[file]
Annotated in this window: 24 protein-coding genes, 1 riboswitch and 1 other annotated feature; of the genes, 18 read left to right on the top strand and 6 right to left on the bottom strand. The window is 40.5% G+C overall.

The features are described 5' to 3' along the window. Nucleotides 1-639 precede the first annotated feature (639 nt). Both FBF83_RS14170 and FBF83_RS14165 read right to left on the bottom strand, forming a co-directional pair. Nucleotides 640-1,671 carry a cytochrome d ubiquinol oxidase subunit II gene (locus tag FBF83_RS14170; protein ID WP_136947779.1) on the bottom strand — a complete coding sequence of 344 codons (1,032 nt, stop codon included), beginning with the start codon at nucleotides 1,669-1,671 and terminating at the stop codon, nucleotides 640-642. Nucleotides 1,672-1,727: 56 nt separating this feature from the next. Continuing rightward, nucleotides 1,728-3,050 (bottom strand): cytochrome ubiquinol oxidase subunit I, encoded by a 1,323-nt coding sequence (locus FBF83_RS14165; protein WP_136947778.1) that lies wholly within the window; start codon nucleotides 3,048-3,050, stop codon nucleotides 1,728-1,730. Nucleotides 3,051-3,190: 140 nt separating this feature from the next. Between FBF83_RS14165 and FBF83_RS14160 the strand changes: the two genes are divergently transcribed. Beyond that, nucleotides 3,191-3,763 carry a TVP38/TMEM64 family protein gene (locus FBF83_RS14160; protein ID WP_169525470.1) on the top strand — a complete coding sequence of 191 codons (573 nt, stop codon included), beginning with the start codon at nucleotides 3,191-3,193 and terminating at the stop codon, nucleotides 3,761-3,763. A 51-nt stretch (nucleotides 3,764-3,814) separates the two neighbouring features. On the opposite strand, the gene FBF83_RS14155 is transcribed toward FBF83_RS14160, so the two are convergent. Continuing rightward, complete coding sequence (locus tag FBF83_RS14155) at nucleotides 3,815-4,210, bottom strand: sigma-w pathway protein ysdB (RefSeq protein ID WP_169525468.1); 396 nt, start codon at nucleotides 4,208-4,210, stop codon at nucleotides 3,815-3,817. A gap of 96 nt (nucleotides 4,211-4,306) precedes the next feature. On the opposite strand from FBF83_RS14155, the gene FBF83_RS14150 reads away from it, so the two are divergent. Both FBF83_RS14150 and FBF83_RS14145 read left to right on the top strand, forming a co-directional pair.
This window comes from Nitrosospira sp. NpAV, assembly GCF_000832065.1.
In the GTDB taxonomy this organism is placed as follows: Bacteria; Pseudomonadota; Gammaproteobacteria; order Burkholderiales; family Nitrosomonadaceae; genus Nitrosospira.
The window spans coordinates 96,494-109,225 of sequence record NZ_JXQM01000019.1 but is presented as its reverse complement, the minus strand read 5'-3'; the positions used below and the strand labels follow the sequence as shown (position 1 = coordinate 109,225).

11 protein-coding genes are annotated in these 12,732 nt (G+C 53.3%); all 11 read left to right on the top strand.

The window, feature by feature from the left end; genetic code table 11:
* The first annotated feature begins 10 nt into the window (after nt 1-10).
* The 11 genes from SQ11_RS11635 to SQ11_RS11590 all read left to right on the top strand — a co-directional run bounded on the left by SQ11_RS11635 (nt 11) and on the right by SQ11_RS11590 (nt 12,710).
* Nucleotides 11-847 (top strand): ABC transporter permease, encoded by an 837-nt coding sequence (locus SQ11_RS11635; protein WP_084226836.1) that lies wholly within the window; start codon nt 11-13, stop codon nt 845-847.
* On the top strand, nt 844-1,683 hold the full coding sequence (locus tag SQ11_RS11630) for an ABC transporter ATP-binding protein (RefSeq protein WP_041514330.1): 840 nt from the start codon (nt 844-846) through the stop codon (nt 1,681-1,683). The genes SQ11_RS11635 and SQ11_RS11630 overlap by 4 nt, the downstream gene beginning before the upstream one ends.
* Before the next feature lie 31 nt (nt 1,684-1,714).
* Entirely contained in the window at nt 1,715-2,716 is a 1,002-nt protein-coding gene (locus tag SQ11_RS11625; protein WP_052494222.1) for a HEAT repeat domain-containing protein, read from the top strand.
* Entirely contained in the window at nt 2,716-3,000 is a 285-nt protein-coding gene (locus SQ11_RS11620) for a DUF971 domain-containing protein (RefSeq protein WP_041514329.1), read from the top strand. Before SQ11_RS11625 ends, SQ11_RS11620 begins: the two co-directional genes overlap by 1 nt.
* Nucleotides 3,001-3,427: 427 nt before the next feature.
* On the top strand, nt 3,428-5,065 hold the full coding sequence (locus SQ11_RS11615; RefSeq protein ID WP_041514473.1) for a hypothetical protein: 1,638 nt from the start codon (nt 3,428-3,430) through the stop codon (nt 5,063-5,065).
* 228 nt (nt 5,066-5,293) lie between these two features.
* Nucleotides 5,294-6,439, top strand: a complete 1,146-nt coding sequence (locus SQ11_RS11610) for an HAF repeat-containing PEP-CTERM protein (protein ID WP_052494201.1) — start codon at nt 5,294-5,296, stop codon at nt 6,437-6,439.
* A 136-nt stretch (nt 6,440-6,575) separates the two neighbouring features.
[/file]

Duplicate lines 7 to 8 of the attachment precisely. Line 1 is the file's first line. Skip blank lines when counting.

The window, feature by feature from the left end; genetic code table 11:
* The first annotated feature begins 10 nt into the window (after nt 1-10).